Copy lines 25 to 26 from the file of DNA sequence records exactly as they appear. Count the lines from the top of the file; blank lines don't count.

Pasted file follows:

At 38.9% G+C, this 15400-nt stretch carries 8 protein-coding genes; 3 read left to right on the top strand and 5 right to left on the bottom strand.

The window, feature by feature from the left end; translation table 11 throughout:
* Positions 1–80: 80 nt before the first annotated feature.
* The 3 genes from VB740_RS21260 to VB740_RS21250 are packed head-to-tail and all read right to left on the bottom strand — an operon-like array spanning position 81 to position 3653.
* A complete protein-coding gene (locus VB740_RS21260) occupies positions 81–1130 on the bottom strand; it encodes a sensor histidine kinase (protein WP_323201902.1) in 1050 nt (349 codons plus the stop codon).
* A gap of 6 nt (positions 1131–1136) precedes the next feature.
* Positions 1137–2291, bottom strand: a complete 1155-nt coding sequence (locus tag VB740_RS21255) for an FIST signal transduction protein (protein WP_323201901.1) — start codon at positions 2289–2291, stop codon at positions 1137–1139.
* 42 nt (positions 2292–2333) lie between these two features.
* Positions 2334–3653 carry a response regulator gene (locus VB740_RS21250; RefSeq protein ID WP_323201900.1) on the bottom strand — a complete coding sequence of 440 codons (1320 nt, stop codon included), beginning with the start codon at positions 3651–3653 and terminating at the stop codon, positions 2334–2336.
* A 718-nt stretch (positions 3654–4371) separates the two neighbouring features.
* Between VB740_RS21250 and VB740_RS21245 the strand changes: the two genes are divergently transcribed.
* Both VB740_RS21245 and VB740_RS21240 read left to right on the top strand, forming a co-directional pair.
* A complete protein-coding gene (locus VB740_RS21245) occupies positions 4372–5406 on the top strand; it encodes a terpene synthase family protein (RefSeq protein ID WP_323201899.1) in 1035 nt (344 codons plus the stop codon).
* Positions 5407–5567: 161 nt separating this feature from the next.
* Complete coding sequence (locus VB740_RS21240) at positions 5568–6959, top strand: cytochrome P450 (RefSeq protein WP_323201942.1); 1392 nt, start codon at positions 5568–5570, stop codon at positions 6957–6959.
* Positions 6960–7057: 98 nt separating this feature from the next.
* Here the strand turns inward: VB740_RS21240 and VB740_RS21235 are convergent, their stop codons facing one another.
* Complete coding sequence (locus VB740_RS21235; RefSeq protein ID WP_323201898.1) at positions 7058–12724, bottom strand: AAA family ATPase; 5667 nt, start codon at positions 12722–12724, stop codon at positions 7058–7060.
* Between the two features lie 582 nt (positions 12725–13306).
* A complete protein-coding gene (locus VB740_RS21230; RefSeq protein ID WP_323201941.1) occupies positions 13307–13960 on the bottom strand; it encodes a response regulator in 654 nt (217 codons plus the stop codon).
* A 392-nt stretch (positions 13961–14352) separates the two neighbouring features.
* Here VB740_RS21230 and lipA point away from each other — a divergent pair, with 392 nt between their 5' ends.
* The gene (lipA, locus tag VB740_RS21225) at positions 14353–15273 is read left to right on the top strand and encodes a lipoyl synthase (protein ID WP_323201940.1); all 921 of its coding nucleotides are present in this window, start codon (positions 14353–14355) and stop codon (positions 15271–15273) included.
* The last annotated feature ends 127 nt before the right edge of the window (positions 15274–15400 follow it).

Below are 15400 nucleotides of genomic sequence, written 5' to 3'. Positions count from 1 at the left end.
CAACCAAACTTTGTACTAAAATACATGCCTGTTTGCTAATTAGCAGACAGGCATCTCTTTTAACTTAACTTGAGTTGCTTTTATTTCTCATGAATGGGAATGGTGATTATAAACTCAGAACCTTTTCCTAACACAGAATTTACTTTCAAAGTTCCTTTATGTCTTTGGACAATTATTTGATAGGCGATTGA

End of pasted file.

Below are 15400 nucleotides of genomic sequence, written 5' to 3'. Positions count from 1 at the left end.
CAACCAAACTTTGTACTAAAATACATGCCTGTTTGCTAATTAGCAGACAGGCATCTCTTTTAACTTAACTTGAGTTGCTTTTATTTCTCATGAATGGGAATGGTGATTATAAACTCAGAACCTTTTCCTAACACAGAATTTACTTTCAAAGTTCCTTTATGTCTTTGGACAATTATTTGATAGGCGATTGA